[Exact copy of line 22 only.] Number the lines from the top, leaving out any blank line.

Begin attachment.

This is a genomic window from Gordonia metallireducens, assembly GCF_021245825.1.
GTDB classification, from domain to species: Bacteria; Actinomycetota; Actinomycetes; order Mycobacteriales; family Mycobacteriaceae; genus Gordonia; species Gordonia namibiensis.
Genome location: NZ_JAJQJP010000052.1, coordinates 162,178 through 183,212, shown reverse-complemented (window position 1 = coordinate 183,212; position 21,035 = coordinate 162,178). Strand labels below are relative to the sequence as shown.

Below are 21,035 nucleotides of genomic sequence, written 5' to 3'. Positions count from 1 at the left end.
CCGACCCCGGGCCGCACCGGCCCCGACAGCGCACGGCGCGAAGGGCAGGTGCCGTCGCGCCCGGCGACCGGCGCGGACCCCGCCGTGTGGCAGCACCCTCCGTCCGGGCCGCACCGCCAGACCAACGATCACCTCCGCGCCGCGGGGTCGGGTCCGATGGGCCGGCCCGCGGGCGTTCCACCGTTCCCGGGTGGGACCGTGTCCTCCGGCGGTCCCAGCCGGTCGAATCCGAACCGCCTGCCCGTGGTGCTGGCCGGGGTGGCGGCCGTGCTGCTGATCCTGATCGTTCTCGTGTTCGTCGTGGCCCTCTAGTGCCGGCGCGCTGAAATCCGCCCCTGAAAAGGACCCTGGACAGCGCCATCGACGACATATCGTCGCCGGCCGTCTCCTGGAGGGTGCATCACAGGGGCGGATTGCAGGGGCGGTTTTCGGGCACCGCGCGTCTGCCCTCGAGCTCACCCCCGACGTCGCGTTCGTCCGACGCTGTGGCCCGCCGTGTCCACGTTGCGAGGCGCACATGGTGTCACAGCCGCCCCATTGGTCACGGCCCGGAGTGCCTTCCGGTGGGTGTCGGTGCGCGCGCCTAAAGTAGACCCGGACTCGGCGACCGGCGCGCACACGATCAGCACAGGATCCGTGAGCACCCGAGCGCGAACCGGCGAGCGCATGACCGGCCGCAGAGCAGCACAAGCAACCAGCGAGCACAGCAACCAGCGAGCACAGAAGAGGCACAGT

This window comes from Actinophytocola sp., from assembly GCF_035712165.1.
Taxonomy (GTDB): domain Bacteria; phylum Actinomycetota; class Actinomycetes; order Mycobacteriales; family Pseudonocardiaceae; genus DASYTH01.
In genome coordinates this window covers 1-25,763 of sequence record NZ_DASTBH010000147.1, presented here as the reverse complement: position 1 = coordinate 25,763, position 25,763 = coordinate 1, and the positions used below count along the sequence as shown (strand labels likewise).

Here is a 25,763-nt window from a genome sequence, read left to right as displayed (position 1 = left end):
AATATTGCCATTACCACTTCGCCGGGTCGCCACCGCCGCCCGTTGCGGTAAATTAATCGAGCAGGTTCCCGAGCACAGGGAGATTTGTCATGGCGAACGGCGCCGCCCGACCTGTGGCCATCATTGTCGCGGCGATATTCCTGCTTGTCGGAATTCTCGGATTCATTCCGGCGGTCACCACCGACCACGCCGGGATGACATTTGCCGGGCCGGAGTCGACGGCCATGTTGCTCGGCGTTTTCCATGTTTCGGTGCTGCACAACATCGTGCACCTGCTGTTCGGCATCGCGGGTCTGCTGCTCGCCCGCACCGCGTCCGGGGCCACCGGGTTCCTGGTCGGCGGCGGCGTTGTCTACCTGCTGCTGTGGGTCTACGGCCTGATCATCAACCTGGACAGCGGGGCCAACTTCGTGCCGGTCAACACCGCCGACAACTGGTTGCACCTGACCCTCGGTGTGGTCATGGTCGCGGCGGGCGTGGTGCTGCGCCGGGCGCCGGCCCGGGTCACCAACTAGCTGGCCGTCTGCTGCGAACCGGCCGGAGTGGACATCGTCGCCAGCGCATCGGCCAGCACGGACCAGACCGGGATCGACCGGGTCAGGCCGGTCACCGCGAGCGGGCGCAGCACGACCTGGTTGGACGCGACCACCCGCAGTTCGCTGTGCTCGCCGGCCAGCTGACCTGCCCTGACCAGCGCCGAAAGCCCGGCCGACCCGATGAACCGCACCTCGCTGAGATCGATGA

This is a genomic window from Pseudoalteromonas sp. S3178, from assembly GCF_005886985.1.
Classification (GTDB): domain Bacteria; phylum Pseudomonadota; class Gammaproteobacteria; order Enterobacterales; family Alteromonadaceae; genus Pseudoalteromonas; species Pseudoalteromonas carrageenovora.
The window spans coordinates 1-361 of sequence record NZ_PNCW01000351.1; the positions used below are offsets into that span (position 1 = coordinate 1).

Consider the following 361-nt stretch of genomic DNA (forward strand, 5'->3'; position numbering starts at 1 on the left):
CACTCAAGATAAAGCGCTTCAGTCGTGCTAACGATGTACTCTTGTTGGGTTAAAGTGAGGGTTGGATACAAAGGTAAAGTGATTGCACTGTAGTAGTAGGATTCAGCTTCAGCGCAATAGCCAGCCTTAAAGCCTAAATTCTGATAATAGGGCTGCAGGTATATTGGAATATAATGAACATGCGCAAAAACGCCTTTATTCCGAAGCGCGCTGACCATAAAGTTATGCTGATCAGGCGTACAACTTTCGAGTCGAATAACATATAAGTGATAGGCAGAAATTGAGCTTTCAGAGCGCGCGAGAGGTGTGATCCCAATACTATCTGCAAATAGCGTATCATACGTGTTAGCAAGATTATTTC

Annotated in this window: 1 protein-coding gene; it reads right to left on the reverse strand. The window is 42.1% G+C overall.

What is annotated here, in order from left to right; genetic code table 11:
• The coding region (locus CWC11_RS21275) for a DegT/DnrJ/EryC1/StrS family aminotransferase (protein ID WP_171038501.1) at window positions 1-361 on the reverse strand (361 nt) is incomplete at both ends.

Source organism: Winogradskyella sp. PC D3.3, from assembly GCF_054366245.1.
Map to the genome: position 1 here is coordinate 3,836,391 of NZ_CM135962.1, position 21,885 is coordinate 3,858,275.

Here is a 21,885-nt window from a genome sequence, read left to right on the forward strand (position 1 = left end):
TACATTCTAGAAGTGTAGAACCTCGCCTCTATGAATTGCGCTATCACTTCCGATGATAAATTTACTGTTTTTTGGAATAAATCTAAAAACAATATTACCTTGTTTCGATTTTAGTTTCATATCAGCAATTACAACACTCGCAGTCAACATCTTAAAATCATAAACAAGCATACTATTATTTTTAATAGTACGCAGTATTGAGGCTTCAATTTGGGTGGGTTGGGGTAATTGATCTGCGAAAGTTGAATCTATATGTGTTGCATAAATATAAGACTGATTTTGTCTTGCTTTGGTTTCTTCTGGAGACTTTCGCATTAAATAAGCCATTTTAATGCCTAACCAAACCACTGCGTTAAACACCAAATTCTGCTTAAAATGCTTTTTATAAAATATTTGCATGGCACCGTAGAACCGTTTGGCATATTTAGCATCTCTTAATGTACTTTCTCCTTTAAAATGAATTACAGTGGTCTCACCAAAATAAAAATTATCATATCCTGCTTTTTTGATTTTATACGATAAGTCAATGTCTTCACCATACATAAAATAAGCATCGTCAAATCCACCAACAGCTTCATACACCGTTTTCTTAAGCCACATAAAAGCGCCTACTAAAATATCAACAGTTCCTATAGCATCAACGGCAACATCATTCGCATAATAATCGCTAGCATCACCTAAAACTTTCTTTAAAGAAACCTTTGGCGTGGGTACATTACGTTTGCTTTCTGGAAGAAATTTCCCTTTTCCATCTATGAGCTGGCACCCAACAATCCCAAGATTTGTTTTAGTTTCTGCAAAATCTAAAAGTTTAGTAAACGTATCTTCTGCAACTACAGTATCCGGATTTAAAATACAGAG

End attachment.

TACATTCTAGAAGTGTAGAACCTCGCCTCTATGAATTGCGCTATCACTTCCGATGATAAATTTACTGTTTTTTGGAATAAATCTAAAAACAATATTACCTTGTTTCGATTTTAGTTTCATATCAGCAATTACAACACTCGCAGTCAACATCTTAAAATCATAAACAAGCATACTATTATTTTTAATAGTACGCAGTATTGAGGCTTCAATTTGGGTGGGTTGGGGTAATTGATCTGCGAAAGTTGAATCTATATGTGTTGCATAAATATAAGACTGATTTTGTCTTGCTTTGGTTTCTTCTGGAGACTTTCGCATTAAATAAGCCATTTTAATGCCTAACCAAACCACTGCGTTAAACACCAAATTCTGCTTAAAATGCTTTTTATAAAATATTTGCATGGCACCGTAGAACCGTTTGGCATATTTAGCATCTCTTAATGTACTTTCTCCTTTAAAATGAATTACAGTGGTCTCACCAAAATAAAAATTATCATATCCTGCTTTTTTGATTTTATACGATAAGTCAATGTCTTCACCATACATAAAATAAGCATCGTCAAATCCACCAACAGCTTCATACACCGTTTTCTTAAGCCACATAAAAGCGCCTACTAAAATATCAACAGTTCCTATAGCATCAACGGCAACATCATTCGCATAATAATCGCTAGCATCACCTAAAACTTTCTTTAAAGAAACCTTTGGCGTGGGTACATTACGTTTGCTTTCTGGAAGAAATTTCCCTTTTCCATCTATGAGCTGGCACCCAACAATCCCAAGATTTGTTTTAGTTTCTGCAAAATCTAAAAGTTTAGTAAACGTATCTTCTGCAACTACAGTATCCGGATTTAAAATACAGAG